Emotional truth versus realism

A Poem from The Crossover

The existence of the novel-in-verse YA genre strikes me as so unlikely. Who would have thought such a specific form could exist let alone be appealing and keep winning a lot of Newberry Awards? Speaking as an ex-poet, I love how a novel-in-verse can give poetry a cohesive story and, in doing so, makes poetry feel so much more relevant and enjoyable. It also can strip away unnecessary description and maneuvering from fiction, streamlining the voice in this very powerful way. Inside Out and Back Again, Brown Girl Dreaming, Out of the Dust, and Crank are a few great novels-in-verse  I've enjoyed. So during a recent trip to the library, while lugging bags around containing honestly 50 pounds of graphic novels for my son, I spied The Crossover and gladly checked it out. Told in free verse, The Crossover won the Newberry Award in 2015. It's a story of twins, Josh and Jordan, talented in basketball, and about their relationship to each other and to their father.   

The most powerful poem of The Crossover for me is "Questions." Josh's dad is in the hospital, Josh is angry, he's just sat beside his father, and after the two of them stare at each other for 10 minutes in silence, the dad suggests they take turns asking questions but not answering them. While I can imagine characters thinking these questions, I can't imagine characters speaking most of these questions out loud, and I wondered for a while whether the non-realism effects the powerfulness of the interchange. In the end I decided so what if this dialogue would never happen in reality: these words capture the emotional truth of the relationship and the situation so well that I don't think extreme realism matters here.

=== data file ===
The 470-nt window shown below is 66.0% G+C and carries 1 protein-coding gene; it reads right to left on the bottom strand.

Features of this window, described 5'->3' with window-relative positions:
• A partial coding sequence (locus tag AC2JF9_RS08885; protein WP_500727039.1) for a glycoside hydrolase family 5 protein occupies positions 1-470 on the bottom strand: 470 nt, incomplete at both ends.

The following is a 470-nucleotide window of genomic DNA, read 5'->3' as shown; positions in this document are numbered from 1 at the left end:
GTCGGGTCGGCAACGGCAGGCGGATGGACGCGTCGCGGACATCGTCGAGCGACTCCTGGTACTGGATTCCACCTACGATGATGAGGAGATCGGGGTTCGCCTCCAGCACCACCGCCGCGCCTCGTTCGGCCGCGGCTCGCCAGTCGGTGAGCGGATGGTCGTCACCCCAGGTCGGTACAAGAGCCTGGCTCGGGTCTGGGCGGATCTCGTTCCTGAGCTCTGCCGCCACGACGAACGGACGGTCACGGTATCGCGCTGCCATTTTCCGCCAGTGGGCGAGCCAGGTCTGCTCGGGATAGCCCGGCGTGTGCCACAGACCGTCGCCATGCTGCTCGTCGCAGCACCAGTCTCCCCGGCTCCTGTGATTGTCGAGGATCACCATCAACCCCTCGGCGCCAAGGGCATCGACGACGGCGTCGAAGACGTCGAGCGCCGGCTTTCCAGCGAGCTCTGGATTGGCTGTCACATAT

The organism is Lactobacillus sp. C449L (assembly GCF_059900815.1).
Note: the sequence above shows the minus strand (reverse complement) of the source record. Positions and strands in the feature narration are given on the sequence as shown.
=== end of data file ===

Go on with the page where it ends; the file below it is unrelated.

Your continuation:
This idea of capturing emotional truth rather than reality reminds me of several passages from Tom Bissell's great essay about Warner Herzog, "The Secret Mainstream." Herzog occasionally scripts dialogue or action for his documentary subjects who, at least in the examples Bissell cites, don't seem to mind as the scripted parts get at the emotional truth of these people maybe better than their actual life does. Here's one example as described by Bissell: "In Little Dieter Needs to Fly (1997), Herzog’s astonishing documentary about the escape and survival of a German-American pilot named Dieter Dengler from a Pathet Lao prison camp in 1966, Herzog shows us Dengler entering his San Francisco home, whereupon he opens and closes the front door several times before entering. “Most people,” Dengler explains, “don’t realize how important it is, and the privilege that we have, to be able to open and close the door. That’s the habit I got into, and so be it.” Dengler did not actually have this habit. In fact, it was Herzog’s idea. While it embodied a real feeling Dengler had, it was not a real activity. Assigning to Dengler an activity he did not engage in is what Herzog has called “the ecstatic truth,” wherein literal accuracy cedes its ground to emotional accuracy, a subjective realm entered through manipulation and fabrication."

Two publications and a great book without words

Penny, The Sun, and The Only Child

I have a short piece out in Penny, a cool new journal that pairs a writer with an illustrator (the illustrator for my story was Brandon Reese), as well as offering interesting writing and drawing prompts. I started writing flash pieces about a year and a half ago, when I was bogged down in a slightly experimental novel about the Iraq war, and it was so freeing to work within a 1,000 or 1500 word limit. And fun! I mean, the revision process just can't go on for months or longer (one hopes) if your story is only a few pages long. Penny's limit is 500 words and it is such a pleasure to work within those constraints.

Also in the March issue of The Sun I have a short story "The Portal." Back in 2003 The Sun published my first real short story--about a girl who is trying very hard to be a miraculous saint. The story, and that acceptance, convinced me that I really could be a fiction writer (I was a poet at the time), so it was great to work that magazine again. Not to mention that in "The Portal" I finally got to channel my decades of longing for a real portal to open up and take me to another world. (Do most people outgrow this kind of longing? I might say I wish I could, but if I was totally happy in this world, I probably would give up writing.)